The sudden cancellation of the Safer inspection shocked Ratcliffe. “I always understood that there was a lot of risk here in terms of environmental and humanitarian impact,” he told me. “But I did honestly believe that we would be able to get to some kind of solution fairly quickly.” When the Houthis withdrew their support for an inspection, he went on, “it became very clear to me that this was going to be a politically much trickier issue than what I had been expecting—it was the first red flag.”
A second red flag was raised on May 27, 2020, when an alarm sounded on the Safer, indicating a leak in the engine room. The chief engineer, Yasser al-Qubati, rushed to the bottom of the ship to see what was going on. He was horrified to discover that a corroded pipe had burst and was spewing seawater into the engine room as if from an opened fire hydrant.
Usually, an oil tanker like the Safer uses seawater as a coolant. Water is drawn inside through a “sea chest”—an exterior valve that sits below the waterline—pumped throughout the vessel, and then discharged. Qubati determined that the leak needed to be fixed without delay: if the engine room filled with seawater, the Safer would sink.
The crew worked for five days, with little sleep, to stem the flow. The heat, humidity, and lack of ventilation created a vile smell deep inside the ship. The men attempted to clear the engine room of water using a pump powered by a diesel generator, but the generator failed. Fortunately, an electrician who happened to be visiting the ship repaired it within several hours. A rudimentary clamp was affixed to the broken pipe while a welder fashioned a patch for the hole. A team of divers with no experience on oil tankers was summoned from Hodeidah to fasten a steel plate over the sea chest, to stop the ingress of water. The divers succeeded—an impressive feat—but the plate was only a partial fix. Even today, some water continues to enter from the sea chest, and must be pumped out using power from the on-deck generators.
After this near-disaster, the Houthis took a more active role on the ship. A small unit of soldiers was detailed to board the vessel. They carried weapons, which made the sepoc crew members nervous, given their fears about the leaks of flammable gases. The soldiers also installed surveillance cameras all over the ship.
Following the sea-chest incident, nobody could doubt the fragility of the vessel. The U.N. contacted a Norwegian spill-response firm called NorLense, and bought a self-inflating boom approximately a kilometre in length. It could be placed on the surface of the sea and then fitted around the Safer like a giant diaper, in case the ship started to leak oil. Because of the breakdown in negotiations with the Houthis, the boom has not yet been deployed, but it has been transported to the region and is ready for use.
I was told that Qubati, the chief engineer, could not speak to me, because he feared for his life. Many sepoc employees have felt threatened by the Houthis, and their communications are monitored, on and off the ship. But, through another route, I managed to read a report that Qubati wrote for his superiors at sepoc soon after the leak. He describes a ship that “moves forwards each day towards the worst” and a crew that works under unbearable stress, making one desperate choice after another to prevent the vessel from sinking. He concludes, “Science, mind, logic, experience . . . all confirm that the disaster is imminent, but when [it] will exactly happen, Allah alone knows.”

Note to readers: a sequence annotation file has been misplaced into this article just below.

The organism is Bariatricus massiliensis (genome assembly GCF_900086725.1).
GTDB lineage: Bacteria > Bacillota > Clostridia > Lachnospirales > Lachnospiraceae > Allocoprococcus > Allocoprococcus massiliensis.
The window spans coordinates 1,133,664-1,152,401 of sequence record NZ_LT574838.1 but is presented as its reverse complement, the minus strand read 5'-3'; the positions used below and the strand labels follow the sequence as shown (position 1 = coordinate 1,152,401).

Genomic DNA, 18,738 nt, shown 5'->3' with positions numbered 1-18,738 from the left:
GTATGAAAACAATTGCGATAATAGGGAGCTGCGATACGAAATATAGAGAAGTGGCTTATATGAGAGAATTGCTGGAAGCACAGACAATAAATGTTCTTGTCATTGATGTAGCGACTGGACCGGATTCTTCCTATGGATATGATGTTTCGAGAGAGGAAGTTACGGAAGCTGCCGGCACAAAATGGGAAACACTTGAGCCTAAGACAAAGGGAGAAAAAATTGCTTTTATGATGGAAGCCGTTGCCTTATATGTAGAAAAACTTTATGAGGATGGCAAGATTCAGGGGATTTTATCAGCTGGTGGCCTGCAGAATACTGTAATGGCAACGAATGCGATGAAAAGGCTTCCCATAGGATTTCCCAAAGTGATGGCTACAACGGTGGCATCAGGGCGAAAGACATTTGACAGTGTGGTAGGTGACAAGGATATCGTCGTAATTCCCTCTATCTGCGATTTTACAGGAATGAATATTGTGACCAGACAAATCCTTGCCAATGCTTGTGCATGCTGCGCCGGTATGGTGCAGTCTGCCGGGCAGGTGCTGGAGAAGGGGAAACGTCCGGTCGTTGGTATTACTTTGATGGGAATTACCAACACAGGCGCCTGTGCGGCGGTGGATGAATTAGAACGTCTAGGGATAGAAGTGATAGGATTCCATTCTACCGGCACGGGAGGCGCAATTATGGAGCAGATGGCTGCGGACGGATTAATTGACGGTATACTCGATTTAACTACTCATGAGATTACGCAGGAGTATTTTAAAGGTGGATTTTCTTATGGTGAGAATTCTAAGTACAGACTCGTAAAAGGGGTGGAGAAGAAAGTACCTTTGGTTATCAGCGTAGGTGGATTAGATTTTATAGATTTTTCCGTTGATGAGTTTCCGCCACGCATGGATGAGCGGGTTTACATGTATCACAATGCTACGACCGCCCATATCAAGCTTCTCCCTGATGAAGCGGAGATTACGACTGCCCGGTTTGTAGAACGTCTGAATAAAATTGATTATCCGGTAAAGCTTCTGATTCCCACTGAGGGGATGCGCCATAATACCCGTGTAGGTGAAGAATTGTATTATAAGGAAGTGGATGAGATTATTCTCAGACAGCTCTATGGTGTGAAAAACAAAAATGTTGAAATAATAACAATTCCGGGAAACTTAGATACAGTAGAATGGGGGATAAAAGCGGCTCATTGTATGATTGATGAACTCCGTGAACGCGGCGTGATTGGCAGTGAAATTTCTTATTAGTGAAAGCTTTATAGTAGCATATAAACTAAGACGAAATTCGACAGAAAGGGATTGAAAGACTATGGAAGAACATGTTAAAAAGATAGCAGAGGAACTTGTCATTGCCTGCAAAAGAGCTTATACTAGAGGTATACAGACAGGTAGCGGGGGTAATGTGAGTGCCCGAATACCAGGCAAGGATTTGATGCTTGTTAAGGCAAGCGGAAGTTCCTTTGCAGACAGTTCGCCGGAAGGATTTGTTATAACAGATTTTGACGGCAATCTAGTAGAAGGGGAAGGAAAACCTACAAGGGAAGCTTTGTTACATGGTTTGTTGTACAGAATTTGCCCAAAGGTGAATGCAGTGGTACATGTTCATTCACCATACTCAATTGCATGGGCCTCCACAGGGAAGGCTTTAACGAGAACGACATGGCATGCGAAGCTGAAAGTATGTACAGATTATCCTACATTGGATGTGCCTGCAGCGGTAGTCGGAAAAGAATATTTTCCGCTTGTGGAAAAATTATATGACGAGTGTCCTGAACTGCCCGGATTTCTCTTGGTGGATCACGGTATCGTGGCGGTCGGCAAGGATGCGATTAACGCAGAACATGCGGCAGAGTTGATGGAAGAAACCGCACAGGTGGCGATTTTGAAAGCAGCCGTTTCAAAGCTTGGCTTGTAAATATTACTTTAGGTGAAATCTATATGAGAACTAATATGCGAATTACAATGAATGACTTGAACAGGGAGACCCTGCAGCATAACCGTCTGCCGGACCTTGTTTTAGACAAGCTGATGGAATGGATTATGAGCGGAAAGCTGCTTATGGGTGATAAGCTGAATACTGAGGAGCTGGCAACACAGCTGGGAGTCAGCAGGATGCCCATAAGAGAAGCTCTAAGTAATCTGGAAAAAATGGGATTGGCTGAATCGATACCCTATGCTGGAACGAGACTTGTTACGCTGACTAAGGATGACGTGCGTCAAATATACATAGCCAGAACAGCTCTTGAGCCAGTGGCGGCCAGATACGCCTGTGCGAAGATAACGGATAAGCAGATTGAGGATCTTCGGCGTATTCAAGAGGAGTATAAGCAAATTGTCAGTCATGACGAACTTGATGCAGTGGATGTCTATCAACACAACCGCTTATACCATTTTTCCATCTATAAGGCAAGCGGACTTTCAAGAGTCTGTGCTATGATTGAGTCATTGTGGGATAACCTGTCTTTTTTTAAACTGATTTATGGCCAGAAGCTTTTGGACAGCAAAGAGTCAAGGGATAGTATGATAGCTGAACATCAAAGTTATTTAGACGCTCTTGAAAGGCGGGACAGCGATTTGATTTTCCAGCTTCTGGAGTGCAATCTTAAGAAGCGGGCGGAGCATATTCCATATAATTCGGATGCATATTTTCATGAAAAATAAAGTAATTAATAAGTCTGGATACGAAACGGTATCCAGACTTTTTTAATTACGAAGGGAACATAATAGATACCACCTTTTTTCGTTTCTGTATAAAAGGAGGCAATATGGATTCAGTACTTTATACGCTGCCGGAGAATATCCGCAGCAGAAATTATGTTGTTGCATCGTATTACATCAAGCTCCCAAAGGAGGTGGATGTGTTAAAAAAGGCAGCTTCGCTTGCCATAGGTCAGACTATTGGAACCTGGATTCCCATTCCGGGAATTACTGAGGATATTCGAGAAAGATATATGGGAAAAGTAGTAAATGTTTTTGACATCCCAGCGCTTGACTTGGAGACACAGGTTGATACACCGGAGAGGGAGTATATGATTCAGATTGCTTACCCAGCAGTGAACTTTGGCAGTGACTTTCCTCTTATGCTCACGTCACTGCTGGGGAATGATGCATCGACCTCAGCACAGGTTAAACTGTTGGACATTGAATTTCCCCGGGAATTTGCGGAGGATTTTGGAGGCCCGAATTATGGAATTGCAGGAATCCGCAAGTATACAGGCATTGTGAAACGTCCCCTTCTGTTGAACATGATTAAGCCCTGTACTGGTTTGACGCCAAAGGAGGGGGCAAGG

The Red Sea is a natural marvel that is sometimes known as the Baby Ocean. The robust and relatively young coral systems in its waters extend twelve hundred miles, from the Gulf of Aqaba, by the Sinai Peninsula, to the Dahlak Archipelago, off the coast of Eritrea. The coral reefs support a unique and bountiful ecology. Fifteen per cent of the Red Sea’s marine life is endemic: many species, including fabulously arrayed parrot fish, wrasses, and dottybacks, live nowhere other than in its bath-warm waters. Along the coast of the sea, and on its many sparsely populated islands, mangrove systems abound. (Mangroves are nurseries for young fish and other delicate species, and provide nesting sites for migratory birds.)
In July, I visited the Farasan Islands, which lie about twenty-five miles west of Jazan, the southernmost Saudi Arabian city, which is fifty miles from the Yemeni border. In normal times, the Farasan Islands are a tourist destination, especially for divers. But unsurprisingly, given the pandemic and the region’s proximity to a conflict zone, there seemed to be no tourists on the ferry I took. The Houthi militia frequently sends drones with explosives into southern Saudi Arabia. One had recently hit a commercial aircraft, and others had detonated near civilian areas. At least one had hit a boat bound for Farasan. On the day before I landed in Jazan, the Saudi Arabian military had intercepted two drones heading for the region.
The Farasan Islands are gorgeous, though the weather can be oppressively hot: it was a hundred and eighteen degrees when I got off the ferry. A small town on the main island contains an Ottoman fort and the resplendent ruins of a pearl trader’s mansion from the nineteen-twenties. White-sand beaches rivalling those in the Maldives occupy seemingly every stretch of coastline. The ocean is lukewarm and turquoise. Every April, there is a festival celebrating the arrival of parrot fish into a shallow bay called Al-Hasis. Hundreds of revellers from the mainland join the local fishermen and wade waist-deep into the water with small nets to make a catch.